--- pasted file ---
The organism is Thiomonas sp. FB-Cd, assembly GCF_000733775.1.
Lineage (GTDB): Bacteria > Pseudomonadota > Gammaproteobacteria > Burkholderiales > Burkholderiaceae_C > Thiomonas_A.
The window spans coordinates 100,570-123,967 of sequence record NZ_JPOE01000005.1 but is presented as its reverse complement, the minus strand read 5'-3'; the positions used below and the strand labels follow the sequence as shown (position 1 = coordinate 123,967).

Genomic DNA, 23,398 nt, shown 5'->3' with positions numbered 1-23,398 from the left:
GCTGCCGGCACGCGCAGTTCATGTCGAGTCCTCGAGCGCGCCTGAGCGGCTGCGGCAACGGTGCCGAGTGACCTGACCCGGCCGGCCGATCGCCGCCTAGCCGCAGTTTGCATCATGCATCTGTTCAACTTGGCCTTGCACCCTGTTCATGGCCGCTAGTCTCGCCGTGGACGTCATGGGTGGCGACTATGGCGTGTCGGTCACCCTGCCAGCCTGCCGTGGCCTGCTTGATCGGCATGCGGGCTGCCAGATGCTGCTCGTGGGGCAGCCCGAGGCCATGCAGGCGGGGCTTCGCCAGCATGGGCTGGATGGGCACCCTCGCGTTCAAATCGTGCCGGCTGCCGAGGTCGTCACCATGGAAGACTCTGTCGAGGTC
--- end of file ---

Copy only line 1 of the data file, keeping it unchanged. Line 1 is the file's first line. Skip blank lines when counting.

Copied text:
The organism is Thiomonas sp. FB-Cd, assembly GCF_000733775.1.